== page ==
the database.

SYSREQ S30800 S30000
SQLite shall provide the interfaces that support testing and
validation of the library code in an as-delivered configuration.

  In consumer-grade software, it is often acceptable to run tests
  on an instrumented version of the code.  But for high-reliability
  systems, it is better to test the code exactly as it is deployed.
  The saying at NASA is "test what you fly and fly what you test."
  In support of this goal, SQLite includes interfaces whose only purpose
  is to observe internal state and to place SQLite into internal states
  for the testing.

SYSREQ S30900 S30000
SQLite shall provide the ability for separate database connections
within the same process to share resources.

  On resource-constrained devices, it is desirable to get double-duty
  out of resources where possible.

SYSREQ S40000 
The SQLite library shall be safe for use in applications that
make concurrent access to the underlying database from different
threads and/or processes.

  In nearly all modern digital systems, there are many things happening
  at once.  And many of those things involve SQLite.

SYSREQ S40100 S40000
The SQLite library shall be configurable to operate correctly in
a multi-threaded application.

  The developers of SQLite believe that "thread-safe" is a
  self contradiction.  No application that includes multiple threads
  of control within the same address space is every truly "safe".
  And yet it is recognized that many developers want to
  create multithreaded applications and to use SQLite in those
  applications.  Therefore, SQLite is engineered to be "thread-safe".

SYSREQ S40200 S40000
The SQLite library shall support multiple independent database
connections per thread and per process.

SYSREQ S40300 S40000
The SQLite library shall automatically control access to common
databases from different connections in different threads or processes.

  SQLite uses both internal mutexes and external file locking to 
  ensure that two or more threads or processes working
  on the same database file play nicely with one another.

SYSREQ S40400 S40000
The SQLite library shall notify the application if an operation can
not be completed due to concurrent access constraints.

SYSREQ S40410 S40000
The SQLite library shall provide interfaces to assist the application
in responding appropriately when an operation can
not be completed due to concurrent access constraints.

  If an SQL statement cannot be completed because another process is
  holding a lock on the database, then the application needs to be able
  to take corrective action, such waiting for the lock to clear.


SYSREQ S50000 
The SQLite library shall be cross-platform.

  Cross-platform in this context means that the SQLite 
  can be used on a wide variety of operating systems and processors,
  ranging from small, special-purpose embedded systems, to workstations,
  to servers.  Platforms can be 32- or 64-bit, big-endian or little-endian.
  Cross-platform refers to the source code.  Obviously the SQLite would
  need to be recompiled in order to run on processors with different
  instruction sets.

SYSREQ S50100 S50000
The SQLite library shall be implemented in ANSI-C.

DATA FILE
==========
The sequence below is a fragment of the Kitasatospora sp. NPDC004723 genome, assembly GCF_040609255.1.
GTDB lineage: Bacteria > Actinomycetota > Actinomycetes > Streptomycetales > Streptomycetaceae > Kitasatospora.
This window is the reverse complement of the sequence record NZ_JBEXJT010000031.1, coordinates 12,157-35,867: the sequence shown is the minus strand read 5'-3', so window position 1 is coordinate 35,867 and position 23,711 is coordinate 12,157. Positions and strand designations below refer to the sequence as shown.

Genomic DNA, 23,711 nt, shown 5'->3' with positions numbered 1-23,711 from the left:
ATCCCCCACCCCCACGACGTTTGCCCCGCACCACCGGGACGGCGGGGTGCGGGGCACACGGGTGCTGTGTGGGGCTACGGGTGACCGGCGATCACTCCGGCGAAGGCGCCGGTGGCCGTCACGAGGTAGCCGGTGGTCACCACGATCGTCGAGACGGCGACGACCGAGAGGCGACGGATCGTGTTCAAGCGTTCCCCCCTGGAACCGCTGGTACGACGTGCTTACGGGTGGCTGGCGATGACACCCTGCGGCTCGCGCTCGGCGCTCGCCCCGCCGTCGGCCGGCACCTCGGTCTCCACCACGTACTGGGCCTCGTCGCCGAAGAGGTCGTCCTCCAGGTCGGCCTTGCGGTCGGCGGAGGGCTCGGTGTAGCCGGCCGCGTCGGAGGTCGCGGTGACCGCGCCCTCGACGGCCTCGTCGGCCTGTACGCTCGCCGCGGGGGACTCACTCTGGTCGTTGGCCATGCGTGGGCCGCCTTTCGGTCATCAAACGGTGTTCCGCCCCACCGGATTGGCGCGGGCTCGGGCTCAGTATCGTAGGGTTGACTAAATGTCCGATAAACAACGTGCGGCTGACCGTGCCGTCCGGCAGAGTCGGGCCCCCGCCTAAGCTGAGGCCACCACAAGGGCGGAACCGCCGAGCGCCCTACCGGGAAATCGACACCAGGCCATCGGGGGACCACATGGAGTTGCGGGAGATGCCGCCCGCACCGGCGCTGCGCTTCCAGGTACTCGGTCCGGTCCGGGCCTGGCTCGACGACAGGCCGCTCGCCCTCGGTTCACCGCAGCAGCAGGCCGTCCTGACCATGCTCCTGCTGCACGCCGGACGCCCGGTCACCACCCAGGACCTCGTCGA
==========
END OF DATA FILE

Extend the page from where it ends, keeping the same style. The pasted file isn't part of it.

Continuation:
C has been called the "universal assembly language".
  Nearly all computer systems accept code written in C.
  Thus, to help make SQLite cross-platform:

SYSREQ S50200 S50000
The SQLite library shall support text encoded as UTF-8,
UTF-16le, or UTF-16be.

SYSREQ S50300 S50000
SQLite database files shall be processor and byte-order independent.

  An SQLite database file can be freely moved between machine
  with different operating systems, different processors,
  different size integers, and different byte orders.  The same
  database file should work on any machine.

SYSREQ S60000 
The SQLite library shall provide introspection capabilities to the
application.

  Some applications need to be able to discover characteristics of
  their environment at run-time and to make appropriate adjustments to
  their processing to accommodate the environment they find themselves in.
  SQLite attempts to support this need.

SYSREQ S60100 S60000
The SQLite library shall provide interfaces that an application can
use to discover fixed, compile-time characteristics of the
SQLite library.

  Some applications are designed to work with different versions
  of SQLite which may or may not enable selected features.  For example,
  SQLite can be compiled to be threadsafe or not.  The threadsafe version
  works in multi-threaded applications.  The non-threadsafe build runs
  faster.  When an application is using an unknown version of SQLite
  it is important that it be able to determine the characteristics of
  the particular SQLite build it is using.

SYSREQ S60200 S60000
The SQLite library shall provide interfaces that an application can
use to find run-time performance characteristics and status of the
SQLite library.

SYSREQ S60300 S60000
The SQLite library shall provide interfaces that permit an application
to query the schema of a database.

SYSREQ S60400 S60000
The SQLite library shall provide interfaces that allow an application
to monitor sequence of queries and progress of submitted to SQLite.

SYSREQ S60500 S60000
The SQLite library shall provide interfaces that allow an application
to discover the algorithms that SQLite has chosen to implement specific